By Mike on Friday, July 2, 2010, 21:31 - Permalink
Walnut trees are not uncommon on chalk downland in the South of England - I found some at St Catherines Hill near Winchester.
It's not going to be easy to beat the squirrels when the nuts are fully mature, but in early summer when they're stlll soft and green, they can be gathered for pickling.
What Are Walnuts?
Juglans spp - the walnut is a large and spreading, rounded tree with robust green leaves borne on branches that tend to droop and curl downwards. It is superficially similar to - and from a distance, may be mistaken for - Horse Chestnut, however, the latter has a different arrangement of leaves and the fruit cases are usually spiny, whereas walnut fruits are smooth.
Close up, the walnut tree is unmistakable - the leaves are divided into leaflets arranged in opposing pairs (leaves arranged this way are known as pinnate.
The leaves are strongly aromatic when crushed or rubbed, having a spicy scent - but be careful - the sap will stain hands and clothing (more on this later).
I picked about a kilo of the green nuts - which was about all I could pick from branches close enough to the ground.
It's important to get them before the nut shell hardens - the end of June is the limit here in the South. They should be easy to cut in half (see inset) and the shell, immediately inside the green casing, should be crisp, but not hard or woody.
To prepare the nuts for pickling, they must be pricked all over with a fork or skewer.
Rubber gloves are absolutely essential here - the juice that comes out of the nuts will stain almost anything it touches (certainly including skin and clothes) to a deep yellow-brown colour - and it doesn't wash off. Never attempt anything without the gloves.
Next, the nuts must be brined for two weeks, changing the brine midway.
For one kilo of nuts, use 100g of table salt and enough cold water to just cover them - dissolving the salt into about 500ml of cold water first, pouring this over the nuts, then topping up with plain water.
Almost immediately, the brine begins to draw out juice from the walnuts.
The container (glass is best - anything else may stain) is then covered and left in a cool place for a week.
At the end of the first week, the brine has turned very dark brownish yellow and has an oily sheen on the surface - it looks horrible, but this is normal.
There's also a peculiar smell - a sort of spicy metallic aroma - this too is quite normal
The nuts are drained and rinsed - they've turned from fresh green to khaki with black patches.
At this point, any nuts that are spoiled should be easy to spot - and they can be picked out and discarded.
Then they should be covered with a new solution of brine (same mix as before) and left for the second week.
At the end of the second week, the brine should again have turned dark and murky - the nuts are drained and rinsed again. This time, they look darker and may be a little wrinkly.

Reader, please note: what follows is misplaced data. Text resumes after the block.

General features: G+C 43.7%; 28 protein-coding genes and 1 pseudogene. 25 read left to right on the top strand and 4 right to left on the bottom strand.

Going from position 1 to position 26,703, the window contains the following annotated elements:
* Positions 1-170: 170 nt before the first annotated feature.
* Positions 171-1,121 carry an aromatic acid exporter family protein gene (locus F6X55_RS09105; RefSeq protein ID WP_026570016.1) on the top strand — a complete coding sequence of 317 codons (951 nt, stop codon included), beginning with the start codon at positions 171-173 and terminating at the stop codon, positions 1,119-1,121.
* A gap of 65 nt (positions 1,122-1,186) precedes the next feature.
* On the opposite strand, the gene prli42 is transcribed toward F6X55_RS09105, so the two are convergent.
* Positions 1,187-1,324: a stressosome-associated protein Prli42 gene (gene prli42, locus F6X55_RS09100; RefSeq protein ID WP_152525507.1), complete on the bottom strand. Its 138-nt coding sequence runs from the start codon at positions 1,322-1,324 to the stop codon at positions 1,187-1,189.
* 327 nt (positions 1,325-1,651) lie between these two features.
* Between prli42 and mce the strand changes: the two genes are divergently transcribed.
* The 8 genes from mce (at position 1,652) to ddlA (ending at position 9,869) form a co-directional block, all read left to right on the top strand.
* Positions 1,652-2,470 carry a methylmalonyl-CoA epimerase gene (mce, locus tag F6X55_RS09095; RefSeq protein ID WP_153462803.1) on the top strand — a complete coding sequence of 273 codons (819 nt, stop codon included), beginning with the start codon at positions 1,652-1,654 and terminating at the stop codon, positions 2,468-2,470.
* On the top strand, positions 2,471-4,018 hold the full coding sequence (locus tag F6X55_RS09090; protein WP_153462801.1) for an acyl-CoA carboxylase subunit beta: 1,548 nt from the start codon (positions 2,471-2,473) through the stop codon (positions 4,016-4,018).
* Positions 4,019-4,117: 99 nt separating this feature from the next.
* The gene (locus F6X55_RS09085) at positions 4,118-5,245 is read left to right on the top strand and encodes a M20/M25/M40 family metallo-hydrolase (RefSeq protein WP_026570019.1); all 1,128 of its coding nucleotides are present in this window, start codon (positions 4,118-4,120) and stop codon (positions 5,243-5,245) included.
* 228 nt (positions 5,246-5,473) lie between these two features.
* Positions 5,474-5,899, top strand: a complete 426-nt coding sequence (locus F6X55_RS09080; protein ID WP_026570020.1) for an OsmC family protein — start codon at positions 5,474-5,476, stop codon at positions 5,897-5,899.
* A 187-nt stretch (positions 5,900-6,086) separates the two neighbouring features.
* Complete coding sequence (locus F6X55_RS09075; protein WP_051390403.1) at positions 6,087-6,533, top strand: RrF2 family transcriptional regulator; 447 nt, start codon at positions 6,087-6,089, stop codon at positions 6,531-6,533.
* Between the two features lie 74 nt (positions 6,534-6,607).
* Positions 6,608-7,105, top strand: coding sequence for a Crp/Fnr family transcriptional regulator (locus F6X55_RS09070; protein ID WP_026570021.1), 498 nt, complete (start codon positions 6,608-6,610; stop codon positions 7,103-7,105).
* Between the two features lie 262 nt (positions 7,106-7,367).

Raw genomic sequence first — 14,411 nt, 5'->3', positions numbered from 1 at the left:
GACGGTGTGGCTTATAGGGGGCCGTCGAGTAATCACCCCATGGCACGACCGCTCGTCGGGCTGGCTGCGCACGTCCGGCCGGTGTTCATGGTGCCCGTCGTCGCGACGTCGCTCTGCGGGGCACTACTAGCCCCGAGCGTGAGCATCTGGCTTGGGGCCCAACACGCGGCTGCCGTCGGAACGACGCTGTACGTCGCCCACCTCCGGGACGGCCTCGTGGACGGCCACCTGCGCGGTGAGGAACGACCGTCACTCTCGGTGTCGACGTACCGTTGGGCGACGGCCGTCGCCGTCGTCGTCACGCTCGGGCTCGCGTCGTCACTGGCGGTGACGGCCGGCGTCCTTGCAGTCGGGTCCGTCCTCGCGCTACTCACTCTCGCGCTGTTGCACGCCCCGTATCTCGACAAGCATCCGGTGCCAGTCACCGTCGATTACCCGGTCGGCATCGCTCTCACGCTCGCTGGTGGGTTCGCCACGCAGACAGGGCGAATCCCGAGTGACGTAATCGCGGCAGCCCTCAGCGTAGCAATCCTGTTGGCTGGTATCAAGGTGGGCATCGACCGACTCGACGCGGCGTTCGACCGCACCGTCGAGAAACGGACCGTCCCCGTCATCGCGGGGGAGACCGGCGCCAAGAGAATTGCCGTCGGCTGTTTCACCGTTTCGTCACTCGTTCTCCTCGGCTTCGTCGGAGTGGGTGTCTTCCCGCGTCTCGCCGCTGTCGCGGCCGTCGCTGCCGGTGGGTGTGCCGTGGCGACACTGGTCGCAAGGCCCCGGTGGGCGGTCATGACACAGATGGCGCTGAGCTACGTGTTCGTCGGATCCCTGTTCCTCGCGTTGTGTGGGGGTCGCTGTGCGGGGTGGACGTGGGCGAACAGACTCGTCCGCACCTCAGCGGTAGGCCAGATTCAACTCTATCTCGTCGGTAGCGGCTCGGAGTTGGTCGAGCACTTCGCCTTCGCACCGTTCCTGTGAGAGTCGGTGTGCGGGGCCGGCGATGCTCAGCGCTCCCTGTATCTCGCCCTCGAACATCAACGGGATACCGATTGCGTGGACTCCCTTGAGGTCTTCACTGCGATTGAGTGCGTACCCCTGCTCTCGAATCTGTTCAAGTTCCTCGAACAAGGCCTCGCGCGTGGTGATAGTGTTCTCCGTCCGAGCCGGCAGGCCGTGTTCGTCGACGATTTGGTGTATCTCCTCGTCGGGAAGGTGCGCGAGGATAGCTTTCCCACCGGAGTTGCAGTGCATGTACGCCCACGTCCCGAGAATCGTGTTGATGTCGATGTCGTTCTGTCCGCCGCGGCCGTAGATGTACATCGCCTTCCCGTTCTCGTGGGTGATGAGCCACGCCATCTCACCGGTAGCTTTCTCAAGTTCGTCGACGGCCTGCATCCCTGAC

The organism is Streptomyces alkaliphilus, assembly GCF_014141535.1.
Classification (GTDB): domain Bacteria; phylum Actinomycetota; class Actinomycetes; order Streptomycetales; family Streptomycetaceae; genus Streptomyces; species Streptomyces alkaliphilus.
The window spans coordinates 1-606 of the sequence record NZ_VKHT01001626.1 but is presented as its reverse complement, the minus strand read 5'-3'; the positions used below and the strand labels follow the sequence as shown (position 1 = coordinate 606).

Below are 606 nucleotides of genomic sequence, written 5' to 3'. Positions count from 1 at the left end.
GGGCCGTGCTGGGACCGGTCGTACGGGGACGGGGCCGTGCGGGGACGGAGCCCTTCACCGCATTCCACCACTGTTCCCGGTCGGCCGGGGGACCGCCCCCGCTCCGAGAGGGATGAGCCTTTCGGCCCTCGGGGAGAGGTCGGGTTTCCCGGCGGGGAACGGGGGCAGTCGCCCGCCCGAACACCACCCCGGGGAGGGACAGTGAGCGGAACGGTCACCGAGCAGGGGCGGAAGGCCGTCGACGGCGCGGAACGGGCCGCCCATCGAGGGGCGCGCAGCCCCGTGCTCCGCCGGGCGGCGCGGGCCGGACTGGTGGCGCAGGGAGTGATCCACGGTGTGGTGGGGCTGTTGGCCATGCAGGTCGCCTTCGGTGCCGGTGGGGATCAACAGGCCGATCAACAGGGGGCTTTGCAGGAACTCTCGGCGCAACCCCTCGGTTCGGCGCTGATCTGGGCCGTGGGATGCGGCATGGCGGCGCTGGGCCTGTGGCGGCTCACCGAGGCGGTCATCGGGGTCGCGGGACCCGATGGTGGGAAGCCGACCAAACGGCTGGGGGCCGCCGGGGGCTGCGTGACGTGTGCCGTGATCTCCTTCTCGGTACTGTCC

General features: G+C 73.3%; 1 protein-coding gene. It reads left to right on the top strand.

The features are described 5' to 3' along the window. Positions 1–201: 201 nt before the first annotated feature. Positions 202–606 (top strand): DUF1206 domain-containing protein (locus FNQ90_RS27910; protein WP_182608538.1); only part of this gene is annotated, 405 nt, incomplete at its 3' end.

The dry nuts are spread out on a tray and left in a cool airy place - they will turn completely black - then they'll be ready for pickling.
Two days later, the walnuts are dark purplish black, softish to the touch and slightly wrinkly or dimpled in places.
Time to get them pickled.
At this stage, they should be dark brown all the way through and should cut as easily as butter.
They need to be handled a bit carefully from here on, as they will break apart easily if roughly treated.
The walnuts are packed into clean jars, ready for pickling.
The jars need to be thoroughly washed and rinsed, but don't especially need sterilising - the acidity of the pickling syrup will prevent spoilage.
The ingredients for this are: 500ml of malt vinegar, 225g soft light brown sugar, 125g of molasses sugar and some whole spices.
This spice pack was intended for making mulled wine, but it's perfect for pickling, containing cinnamon, cloves, cardamom and other whole spices.
The syrup is made by placing all of the ingredients in a pan, heating until boiling, then simmering for 15 minutes to allow the spices to infuse.
It is necessary to stir the mixture at the start, until the sugar is all fully dissolved.
The syrup is poured over the nuts in the jars, right up to within a half centimetre of the rim.
If this was a chutney, it would be necessary to strain out the spices, but as the nuts will be picked whole out of the jars, the spices can be left in to infuse further - they can just be shaken off before the nuts are eaten.
After a few hours, it may be necessary to open up the jars and top them off with a little more syrup, as the walnuts will soak some of it up.
As with any good pickle, this one needs to be left alone to mellow and mature - it'll be ready for first tasting around Christmas time, but will keep almost indefinitely - continually improving with age.
While we're waiting, here's what they should look like when they're done - this is one from a batch of pickled walnuts I made in 2007 (served with pork pie and salad).
They're spicy (both from the added spices, and their own natural spicy taste), salty, tangy and sweet - all at once. This is a really substantial and satisfying pickle.
I will, of course, try to get to these walnut trees at the right moment to enjoy some of the ripe nuts in late summer - I'm not really sure how successful this will be though.